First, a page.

Guru Amardas is a 1979 documentary film, directed by Prem Prakash and produced by the Government of India's Films Division, covering his life and teachings.[32]

See also[edit]


  1. ^ a b c d e f g h Kushwant Singh. "Amar Das, Guru (1479-1574)". Encyclopaedia of Sikhism. Punjab University Patiala. Retrieved 10 December 2016.
  2. ^ "BBC – Religions – Sikhism: Guru Angad Dev".
  3. ^ a b c d e f g h Louis E. Fenech; W. H. McLeod (2014). Historical Dictionary of Sikhism. Rowman & Littlefield. pp. 29–30. ISBN 978-1-4422-3601-1.
  4. ^ a b c William Owen Cole; Piara Singh Sambhi (1995). The Sikhs: Their Religious Beliefs and Practices. Sussex Academic Press. pp. 20–21. ISBN 978-1-898723-13-4.
  5. ^ Arvind-Pal Singh Mandair (2013). Sikhism: A Guide for the Perplexed. Bloomsbury. p. 37. ISBN 978-1-4411-0231-7.
  6. ^ a b Charles E. Farhadian (2015). Introducing World Religions. Baker Academic. p. 342. ISBN 978-1-4412-4650-9.
  7. ^ a b c Pashaura Singh; Louis E. Fenech (2014). The Oxford Handbook of Sikh Studies. Oxford University Press. pp. 41–42. ISBN 978-0-19-969930-8.
  8. ^ a b Anindita N. Balslev (2014). On World Religions: Diversity, Not Dissension. SAGE Publications. pp. 39–40. ISBN 978-93-5150-174-9.
  9. ^ a b H. S. Singha (2000). The Encyclopedia of Sikhism (over 1000 Entries). Hemkunt Press. pp. 14–17, 52–56. ISBN 978-81-7010-301-1.
  10. ^ Gopal Singh (1971). The Religion of the Sikhs. Allied. p. 11. ISBN 978-0-210-22296-6. Amar Das was a farmer-trader and a strong Vaishnavite before he met Guru Angad at a fairly advanced age.
  11. ^ Hari Ram Gupta. History Of The Sikhs Vol. 1 The Sikh Guru's 1469-1708. p. 129.
  12. ^ Nikky-Guninder Kaur Singh (2004). Sikhism. Infobase Publishing. p. 120. ISBN 978-1-4381-1779-9.
  13. ^ a b W. Owen Cole; Piara Singh Sambhi (2005). A Popular Dictionary of Sikhism: Sikh Religion and Philosophy. Routledge. pp. 29–30. ISBN 978-1-135-79760-7.
  14. ^ a b Kristen Haar; Sewa Singh Kalsi (2009). Sikhism. Infobase Publishing. pp. 21–22. ISBN 978-1-4381-0647-2.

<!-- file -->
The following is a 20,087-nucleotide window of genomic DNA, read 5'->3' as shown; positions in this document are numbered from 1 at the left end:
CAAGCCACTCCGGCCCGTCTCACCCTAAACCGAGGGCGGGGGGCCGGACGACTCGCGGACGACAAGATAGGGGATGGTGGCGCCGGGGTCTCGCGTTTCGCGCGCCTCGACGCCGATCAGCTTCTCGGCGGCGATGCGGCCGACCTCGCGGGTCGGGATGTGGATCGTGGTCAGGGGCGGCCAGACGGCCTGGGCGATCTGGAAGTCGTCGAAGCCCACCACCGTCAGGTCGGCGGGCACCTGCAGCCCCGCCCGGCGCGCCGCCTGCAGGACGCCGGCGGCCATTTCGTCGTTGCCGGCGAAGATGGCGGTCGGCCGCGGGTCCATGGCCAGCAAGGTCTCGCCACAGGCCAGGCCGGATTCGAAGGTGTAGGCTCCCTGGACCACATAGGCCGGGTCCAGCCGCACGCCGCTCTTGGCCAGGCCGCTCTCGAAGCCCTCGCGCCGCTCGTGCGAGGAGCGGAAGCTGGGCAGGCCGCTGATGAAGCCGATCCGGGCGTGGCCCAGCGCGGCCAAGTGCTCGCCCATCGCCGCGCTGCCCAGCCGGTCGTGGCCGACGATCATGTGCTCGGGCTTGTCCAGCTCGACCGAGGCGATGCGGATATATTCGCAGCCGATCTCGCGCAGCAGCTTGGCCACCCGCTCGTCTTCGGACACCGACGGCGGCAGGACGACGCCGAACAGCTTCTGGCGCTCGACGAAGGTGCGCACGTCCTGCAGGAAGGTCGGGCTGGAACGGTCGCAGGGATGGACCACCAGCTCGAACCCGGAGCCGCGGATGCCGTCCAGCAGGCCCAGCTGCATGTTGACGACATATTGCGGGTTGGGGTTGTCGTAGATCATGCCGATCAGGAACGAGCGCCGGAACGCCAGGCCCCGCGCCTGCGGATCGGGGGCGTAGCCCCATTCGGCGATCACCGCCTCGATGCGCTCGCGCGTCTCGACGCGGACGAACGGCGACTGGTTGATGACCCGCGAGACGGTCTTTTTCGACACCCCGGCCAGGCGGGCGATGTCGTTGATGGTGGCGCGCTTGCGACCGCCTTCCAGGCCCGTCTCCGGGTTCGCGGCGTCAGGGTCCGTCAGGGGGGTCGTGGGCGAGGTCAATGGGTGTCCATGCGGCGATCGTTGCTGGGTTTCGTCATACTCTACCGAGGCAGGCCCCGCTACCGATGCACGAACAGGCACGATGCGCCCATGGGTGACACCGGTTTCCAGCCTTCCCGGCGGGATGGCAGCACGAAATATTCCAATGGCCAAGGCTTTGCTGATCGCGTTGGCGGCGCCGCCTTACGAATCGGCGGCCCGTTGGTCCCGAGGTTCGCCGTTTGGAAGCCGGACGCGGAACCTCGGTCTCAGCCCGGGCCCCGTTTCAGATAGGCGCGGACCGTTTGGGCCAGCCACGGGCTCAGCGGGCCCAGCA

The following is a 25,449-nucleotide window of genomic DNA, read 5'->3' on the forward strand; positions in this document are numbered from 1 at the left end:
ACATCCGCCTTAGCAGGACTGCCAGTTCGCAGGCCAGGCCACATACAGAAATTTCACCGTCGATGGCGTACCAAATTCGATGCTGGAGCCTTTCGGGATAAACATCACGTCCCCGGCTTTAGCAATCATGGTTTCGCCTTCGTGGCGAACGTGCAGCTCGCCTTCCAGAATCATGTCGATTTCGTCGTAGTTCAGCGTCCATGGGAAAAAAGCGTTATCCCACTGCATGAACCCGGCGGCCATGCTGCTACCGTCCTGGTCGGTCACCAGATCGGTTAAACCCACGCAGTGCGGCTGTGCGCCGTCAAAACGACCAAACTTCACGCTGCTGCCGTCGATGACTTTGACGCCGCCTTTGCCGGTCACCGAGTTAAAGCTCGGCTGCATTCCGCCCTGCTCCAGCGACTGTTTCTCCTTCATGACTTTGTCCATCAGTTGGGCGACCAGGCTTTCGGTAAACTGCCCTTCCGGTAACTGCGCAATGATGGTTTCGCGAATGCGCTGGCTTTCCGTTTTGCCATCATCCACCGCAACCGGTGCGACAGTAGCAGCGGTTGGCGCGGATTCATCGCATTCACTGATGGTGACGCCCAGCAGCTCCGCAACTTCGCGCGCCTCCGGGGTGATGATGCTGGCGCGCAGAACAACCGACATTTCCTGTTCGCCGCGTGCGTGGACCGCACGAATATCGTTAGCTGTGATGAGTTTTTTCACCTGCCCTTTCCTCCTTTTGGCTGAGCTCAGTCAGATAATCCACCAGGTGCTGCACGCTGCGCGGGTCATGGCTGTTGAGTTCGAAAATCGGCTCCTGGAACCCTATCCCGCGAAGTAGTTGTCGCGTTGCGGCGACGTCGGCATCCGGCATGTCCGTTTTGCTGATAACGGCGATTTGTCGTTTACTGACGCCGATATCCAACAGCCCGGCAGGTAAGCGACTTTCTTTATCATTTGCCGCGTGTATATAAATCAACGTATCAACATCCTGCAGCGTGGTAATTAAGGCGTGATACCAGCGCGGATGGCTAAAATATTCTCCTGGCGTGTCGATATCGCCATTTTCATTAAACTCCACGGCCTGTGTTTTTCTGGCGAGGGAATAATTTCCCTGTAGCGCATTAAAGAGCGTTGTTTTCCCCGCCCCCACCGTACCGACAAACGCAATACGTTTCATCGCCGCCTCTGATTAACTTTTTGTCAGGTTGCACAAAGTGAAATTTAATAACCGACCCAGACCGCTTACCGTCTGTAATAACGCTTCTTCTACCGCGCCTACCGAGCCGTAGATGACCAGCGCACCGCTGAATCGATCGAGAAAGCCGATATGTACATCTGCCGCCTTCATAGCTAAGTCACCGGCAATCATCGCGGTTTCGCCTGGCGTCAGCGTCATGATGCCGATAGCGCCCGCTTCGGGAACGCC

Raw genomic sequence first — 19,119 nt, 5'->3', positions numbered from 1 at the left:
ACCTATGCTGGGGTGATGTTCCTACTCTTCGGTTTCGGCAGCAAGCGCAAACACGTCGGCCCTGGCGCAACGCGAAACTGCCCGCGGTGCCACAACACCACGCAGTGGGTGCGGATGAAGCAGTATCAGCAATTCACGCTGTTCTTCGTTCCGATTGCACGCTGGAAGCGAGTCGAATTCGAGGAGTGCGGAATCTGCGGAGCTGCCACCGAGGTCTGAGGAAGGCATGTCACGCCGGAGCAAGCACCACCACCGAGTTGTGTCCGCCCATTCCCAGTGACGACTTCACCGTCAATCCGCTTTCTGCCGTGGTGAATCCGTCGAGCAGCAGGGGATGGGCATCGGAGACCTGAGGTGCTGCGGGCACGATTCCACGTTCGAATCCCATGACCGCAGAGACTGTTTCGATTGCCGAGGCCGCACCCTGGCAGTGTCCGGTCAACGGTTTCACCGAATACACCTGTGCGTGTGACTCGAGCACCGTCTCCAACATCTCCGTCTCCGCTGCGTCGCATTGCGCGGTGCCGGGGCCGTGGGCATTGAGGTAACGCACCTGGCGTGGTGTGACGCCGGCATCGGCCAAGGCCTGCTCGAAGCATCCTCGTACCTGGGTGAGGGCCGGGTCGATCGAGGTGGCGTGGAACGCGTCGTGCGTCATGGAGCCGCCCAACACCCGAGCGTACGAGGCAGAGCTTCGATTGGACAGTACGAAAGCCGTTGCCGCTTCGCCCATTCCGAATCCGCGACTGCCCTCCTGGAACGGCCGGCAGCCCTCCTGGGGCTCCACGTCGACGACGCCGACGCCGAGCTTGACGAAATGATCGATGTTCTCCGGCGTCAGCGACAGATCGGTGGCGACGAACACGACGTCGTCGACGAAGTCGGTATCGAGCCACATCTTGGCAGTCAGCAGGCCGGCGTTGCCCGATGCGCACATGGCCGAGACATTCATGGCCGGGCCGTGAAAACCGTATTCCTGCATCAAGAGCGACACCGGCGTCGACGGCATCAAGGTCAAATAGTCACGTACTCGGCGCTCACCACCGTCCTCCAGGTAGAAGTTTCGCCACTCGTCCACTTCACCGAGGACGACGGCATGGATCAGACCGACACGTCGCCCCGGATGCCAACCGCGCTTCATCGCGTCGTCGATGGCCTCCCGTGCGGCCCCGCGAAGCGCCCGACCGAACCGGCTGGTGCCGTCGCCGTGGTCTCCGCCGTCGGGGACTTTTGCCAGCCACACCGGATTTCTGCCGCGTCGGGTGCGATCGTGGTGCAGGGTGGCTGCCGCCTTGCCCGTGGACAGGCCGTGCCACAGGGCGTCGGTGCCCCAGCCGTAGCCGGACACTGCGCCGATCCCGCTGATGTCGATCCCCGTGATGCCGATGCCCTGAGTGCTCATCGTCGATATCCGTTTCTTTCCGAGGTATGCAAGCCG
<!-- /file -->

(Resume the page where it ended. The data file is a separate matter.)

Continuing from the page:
15. ^ William Owen Cole; Piara Singh Sambhi (1995). The Sikhs: Their Religious Beliefs and Practices. Sussex Academic Press. p. 22. ISBN 978-1-898723-13-4.
  16. ^ "Noor-E-Ilahi".
  17. ^ William Owen Cole; Piara Singh Sambhi (1995). The Sikhs: Their Religious Beliefs and Practices. Sussex Academic Press. p. 21. ISBN 978-1-898723-13-4.
  18. ^ Nikky-Guninder Kaur Singh (2005). The Birth of the Khalsa: A Feminist Re-Memory of Sikh Identity. State University of New York Press. p. 189. ISBN 978-0-7914-6583-7., Quote: "The name of the wedding ceremony, anand karaj (anand = bliss, karaj = event), is derived from Guru Amar Das's rapturous hymn Anand (bliss)."
  19. ^ Rosemary Skinner Keller; Rosemary Radford Ruether; Marie Cantlon (2006). Encyclopedia of Women and Religion in North America. Indiana University Press. p. 700. ISBN 0-253-34687-8.
  20. ^ a b Louis E. Fenech; W. H. McLeod (2014). Historical Dictionary of Sikhism. Rowman & Littlefield. p. 35. ISBN 978-1-4422-3601-1.
  21. ^ a b c Christopher Shackle; Arvind Mandair (2013). Teachings of the Sikh Gurus: Selections from the Sikh Scriptures. Routledge. pp. 89–91, for a translation of his complete Anand hymn see pp. 92–101. ISBN 978-1-136-45108-9.
  22. ^ Cole, W. Owen; Sambhi, Piara Singh (1993). Derived Religions?. pp. 10–24. doi:10.1007/978-1-349-23049-5_2. ISBN 978-0-333-54107-4.
  23. ^ a b Roshen Dalal (2010). The Religions of India: A Concise Guide to Nine Major Faiths. Penguin Books. p. 139. ISBN 978-0-14-341517-6.
  24. ^ Jawandha, Major Nahar Singh (1 January 2010). Glimpses of Sikhism. Sanbun Publishers. ISBN 9789380213255. Retrieved 14 September 2016 – via Google Books.
  25. ^ Dr. H.S. Singha (2005). Sikh Studies. Hemkunt Press. pp. 101–102. ISBN 978-81-7010-245-8.
  26. ^ Paula Richman (2001). Questioning Ramayanas: A South Asian Tradition. University of California Press. pp. 403 with note 14. ISBN 978-0-520-22074-4.
  27. ^ Jon Mayled (2002). Sikhism. Heinemann. pp. 36–37. ISBN 978-0-435-33627-1.
  28. ^ Amar Das: Sikh Guru, Encyclopædia Britannica
  29. ^ Pardeep Singh Arshi (1989). The Golden Temple: history, art, and architecture. Harman. pp. 5–7. ISBN 978-81-85151-25-0.
  30. ^ C. Christine Fair; Sumit Ganguly (2008). Treading on Hallowed Ground: Counterinsurgency Operations in Sacred Spaces. Oxford University Press. p. 17. ISBN 978-0-19-971189-5.
  31. ^ Pashaura Singh (1996), Scriptural Adaptation in the Adi Granth, Journal of the American Academy of Religion, Oxford University Press, Volume 64, Number 2 (Summer 1996), pages 337–357
  32. ^ "GURU AMARDAS | Films Division". Retrieved 12 June 2021.
Preceded by Sikh Guru
26 March 1552 – 1 September 1574
Succeeded by